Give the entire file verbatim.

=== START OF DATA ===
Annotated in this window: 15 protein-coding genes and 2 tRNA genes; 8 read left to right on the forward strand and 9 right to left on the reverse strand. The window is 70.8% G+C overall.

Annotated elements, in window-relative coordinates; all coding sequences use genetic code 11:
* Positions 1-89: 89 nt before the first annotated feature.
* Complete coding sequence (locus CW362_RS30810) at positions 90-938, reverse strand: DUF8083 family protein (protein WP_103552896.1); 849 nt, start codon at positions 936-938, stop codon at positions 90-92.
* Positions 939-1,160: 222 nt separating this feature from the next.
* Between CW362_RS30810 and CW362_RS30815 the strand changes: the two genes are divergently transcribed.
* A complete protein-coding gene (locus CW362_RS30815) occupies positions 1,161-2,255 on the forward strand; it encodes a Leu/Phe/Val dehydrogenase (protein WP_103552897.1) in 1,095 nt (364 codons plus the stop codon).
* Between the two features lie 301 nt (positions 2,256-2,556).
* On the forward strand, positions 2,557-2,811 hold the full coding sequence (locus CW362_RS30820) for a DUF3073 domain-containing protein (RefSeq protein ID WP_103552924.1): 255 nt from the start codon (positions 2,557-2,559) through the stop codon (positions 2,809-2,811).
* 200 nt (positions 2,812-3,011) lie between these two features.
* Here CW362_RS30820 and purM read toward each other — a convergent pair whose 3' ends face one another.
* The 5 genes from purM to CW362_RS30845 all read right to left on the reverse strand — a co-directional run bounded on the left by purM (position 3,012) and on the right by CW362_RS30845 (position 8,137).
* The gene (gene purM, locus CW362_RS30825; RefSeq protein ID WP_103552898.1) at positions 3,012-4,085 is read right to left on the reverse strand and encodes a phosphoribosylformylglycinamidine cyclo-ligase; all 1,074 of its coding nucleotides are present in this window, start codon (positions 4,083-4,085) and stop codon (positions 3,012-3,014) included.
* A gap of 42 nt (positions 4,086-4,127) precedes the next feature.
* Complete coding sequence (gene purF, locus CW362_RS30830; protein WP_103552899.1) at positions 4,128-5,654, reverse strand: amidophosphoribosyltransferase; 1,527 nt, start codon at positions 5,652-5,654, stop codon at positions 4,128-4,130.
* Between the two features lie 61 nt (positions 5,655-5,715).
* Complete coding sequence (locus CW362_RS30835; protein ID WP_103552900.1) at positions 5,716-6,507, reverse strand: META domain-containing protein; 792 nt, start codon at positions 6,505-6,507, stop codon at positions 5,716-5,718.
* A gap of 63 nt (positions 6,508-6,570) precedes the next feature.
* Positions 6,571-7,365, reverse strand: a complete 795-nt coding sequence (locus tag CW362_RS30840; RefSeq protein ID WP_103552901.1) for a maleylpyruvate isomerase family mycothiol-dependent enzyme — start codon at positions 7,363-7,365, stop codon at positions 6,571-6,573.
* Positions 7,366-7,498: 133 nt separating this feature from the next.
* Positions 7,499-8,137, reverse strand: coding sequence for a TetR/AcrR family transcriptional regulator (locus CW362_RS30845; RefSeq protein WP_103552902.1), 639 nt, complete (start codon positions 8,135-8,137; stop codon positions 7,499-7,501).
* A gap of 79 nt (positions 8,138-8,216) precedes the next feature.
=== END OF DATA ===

Annotated in this window: 15 protein-coding genes and 2 tRNA genes; 8 read left to right on the forward strand and 9 right to left on the reverse strand. The window is 70.8% G+C overall.

Annotated elements, in window-relative coordinates; all coding sequences use genetic code 11:
* Positions 1-89: 89 nt before the first annotated feature.
* Complete coding sequence (locus CW362_RS30810) at positions 90-938, reverse strand: DUF8083 family protein (protein WP_103552896.1); 849 nt, start codon at positions 936-938, stop codon at positions 90-92.
* Positions 939-1,160: 222 nt separating this feature from the next.
* Between CW362_RS30810 and CW362_RS30815 the strand changes: the two genes are divergently transcribed.
* A complete protein-coding gene (locus CW362_RS30815) occupies positions 1,161-2,255 on the forward strand; it encodes a Leu/Phe/Val dehydrogenase (protein WP_103552897.1) in 1,095 nt (364 codons plus the stop codon).
* Between the two features lie 301 nt (positions 2,256-2,556).
* On the forward strand, positions 2,557-2,811 hold the full coding sequence (locus CW362_RS30820) for a DUF3073 domain-containing protein (RefSeq protein ID WP_103552924.1): 255 nt from the start codon (positions 2,557-2,559) through the stop codon (positions 2,809-2,811).
* 200 nt (positions 2,812-3,011) lie between these two features.
* Here CW362_RS30820 and purM read toward each other — a convergent pair whose 3' ends face one another.
* The 5 genes from purM to CW362_RS30845 all read right to left on the reverse strand — a co-directional run bounded on the left by purM (position 3,012) and on the right by CW362_RS30845 (position 8,137).
* The gene (gene purM, locus CW362_RS30825; RefSeq protein ID WP_103552898.1) at positions 3,012-4,085 is read right to left on the reverse strand and encodes a phosphoribosylformylglycinamidine cyclo-ligase; all 1,074 of its coding nucleotides are present in this window, start codon (positions 4,083-4,085) and stop codon (positions 3,012-3,014) included.
* A gap of 42 nt (positions 4,086-4,127) precedes the next feature.
* Complete coding sequence (gene purF, locus CW362_RS30830; protein WP_103552899.1) at positions 4,128-5,654, reverse strand: amidophosphoribosyltransferase; 1,527 nt, start codon at positions 5,652-5,654, stop codon at positions 4,128-4,130.
* Between the two features lie 61 nt (positions 5,655-5,715).
* Complete coding sequence (locus CW362_RS30835; protein ID WP_103552900.1) at positions 5,716-6,507, reverse strand: META domain-containing protein; 792 nt, start codon at positions 6,505-6,507, stop codon at positions 5,716-5,718.
* A gap of 63 nt (positions 6,508-6,570) precedes the next feature.
* Positions 6,571-7,365, reverse strand: a complete 795-nt coding sequence (locus tag CW362_RS30840; RefSeq protein ID WP_103552901.1) for a maleylpyruvate isomerase family mycothiol-dependent enzyme — start codon at positions 7,363-7,365, stop codon at positions 6,571-6,573.
* Positions 7,366-7,498: 133 nt separating this feature from the next.
* Positions 7,499-8,137, reverse strand: coding sequence for a TetR/AcrR family transcriptional regulator (locus CW362_RS30845; RefSeq protein WP_103552902.1), 639 nt, complete (start codon positions 8,135-8,137; stop codon positions 7,499-7,501).
* A gap of 79 nt (positions 8,138-8,216) precedes the next feature.